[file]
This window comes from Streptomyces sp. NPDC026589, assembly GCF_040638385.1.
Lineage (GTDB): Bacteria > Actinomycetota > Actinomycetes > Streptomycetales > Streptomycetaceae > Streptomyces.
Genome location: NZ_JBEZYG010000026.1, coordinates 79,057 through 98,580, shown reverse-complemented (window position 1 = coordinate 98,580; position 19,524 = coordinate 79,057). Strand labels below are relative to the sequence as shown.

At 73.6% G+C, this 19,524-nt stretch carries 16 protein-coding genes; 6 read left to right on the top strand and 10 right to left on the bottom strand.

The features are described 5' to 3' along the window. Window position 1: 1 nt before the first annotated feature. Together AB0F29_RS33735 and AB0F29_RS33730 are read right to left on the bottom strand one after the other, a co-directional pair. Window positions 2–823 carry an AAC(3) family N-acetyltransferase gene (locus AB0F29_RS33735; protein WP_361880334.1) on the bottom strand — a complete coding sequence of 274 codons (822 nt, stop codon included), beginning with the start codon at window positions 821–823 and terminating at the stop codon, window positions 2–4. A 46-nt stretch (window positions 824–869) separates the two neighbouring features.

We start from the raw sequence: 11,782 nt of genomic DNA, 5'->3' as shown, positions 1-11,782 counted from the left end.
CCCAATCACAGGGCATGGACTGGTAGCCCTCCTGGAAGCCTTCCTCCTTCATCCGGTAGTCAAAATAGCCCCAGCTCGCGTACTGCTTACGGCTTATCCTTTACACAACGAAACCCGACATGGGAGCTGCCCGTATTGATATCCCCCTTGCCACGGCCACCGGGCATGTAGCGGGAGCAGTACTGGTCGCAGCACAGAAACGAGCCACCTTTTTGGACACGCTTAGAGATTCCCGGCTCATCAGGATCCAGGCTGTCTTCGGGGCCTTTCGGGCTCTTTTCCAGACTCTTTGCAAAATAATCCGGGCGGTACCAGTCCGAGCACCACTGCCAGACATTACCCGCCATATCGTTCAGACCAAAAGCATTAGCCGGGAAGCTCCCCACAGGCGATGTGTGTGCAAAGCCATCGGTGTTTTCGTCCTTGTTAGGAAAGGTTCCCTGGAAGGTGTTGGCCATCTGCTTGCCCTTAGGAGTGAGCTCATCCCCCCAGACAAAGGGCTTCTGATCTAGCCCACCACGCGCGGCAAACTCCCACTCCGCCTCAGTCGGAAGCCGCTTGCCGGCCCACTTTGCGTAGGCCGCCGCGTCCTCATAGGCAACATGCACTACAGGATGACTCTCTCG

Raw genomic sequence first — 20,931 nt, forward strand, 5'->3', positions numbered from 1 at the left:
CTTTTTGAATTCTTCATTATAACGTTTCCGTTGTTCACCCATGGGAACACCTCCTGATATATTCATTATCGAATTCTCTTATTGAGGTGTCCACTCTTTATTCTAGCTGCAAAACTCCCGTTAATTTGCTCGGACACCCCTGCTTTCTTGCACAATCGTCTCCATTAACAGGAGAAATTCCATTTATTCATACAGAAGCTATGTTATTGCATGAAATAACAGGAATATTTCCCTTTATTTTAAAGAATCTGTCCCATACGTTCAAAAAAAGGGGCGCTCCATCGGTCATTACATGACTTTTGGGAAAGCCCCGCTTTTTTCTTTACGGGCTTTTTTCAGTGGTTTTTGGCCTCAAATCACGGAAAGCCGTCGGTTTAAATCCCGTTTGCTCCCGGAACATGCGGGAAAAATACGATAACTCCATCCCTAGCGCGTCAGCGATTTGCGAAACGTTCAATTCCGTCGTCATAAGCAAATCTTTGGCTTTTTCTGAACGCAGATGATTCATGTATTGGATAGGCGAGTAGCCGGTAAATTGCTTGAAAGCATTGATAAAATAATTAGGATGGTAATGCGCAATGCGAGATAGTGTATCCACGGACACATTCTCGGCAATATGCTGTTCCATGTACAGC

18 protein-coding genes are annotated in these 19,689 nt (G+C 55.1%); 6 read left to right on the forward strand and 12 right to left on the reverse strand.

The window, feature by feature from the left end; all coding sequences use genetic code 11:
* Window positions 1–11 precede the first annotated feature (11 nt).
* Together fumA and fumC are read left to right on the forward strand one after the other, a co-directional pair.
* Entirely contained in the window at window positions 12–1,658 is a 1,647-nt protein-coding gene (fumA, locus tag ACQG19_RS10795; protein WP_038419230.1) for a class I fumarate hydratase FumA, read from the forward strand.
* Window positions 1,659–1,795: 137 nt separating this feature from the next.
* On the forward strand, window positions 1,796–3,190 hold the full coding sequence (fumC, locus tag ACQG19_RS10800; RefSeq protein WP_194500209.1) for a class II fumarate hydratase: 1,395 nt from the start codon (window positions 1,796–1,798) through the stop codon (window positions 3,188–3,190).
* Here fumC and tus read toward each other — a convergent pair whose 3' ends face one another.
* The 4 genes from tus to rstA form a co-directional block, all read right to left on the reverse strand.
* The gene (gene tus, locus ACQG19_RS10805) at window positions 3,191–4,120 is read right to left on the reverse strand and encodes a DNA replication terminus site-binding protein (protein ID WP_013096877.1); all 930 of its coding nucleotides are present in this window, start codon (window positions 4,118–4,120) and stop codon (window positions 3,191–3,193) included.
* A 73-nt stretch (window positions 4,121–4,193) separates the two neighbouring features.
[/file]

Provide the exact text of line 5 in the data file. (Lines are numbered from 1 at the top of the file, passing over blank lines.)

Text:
The features are described 5' to 3' along the window. Window position 1: 1 nt before the first annotated feature. Together AB0F29_RS33735 and AB0F29_RS33730 are read right to left on the bottom strand one after the other, a co-directional pair. Window positions 2–823 carry an AAC(3) family N-acetyltransferase gene (locus AB0F29_RS33735; protein WP_361880334.1) on the bottom strand — a complete coding sequence of 274 codons (822 nt, stop codon included), beginning with the start codon at window positions 821–823 and terminating at the stop codon, window positions 2–4. A 46-nt stretch (window positions 824–869) separates the two neighbouring features.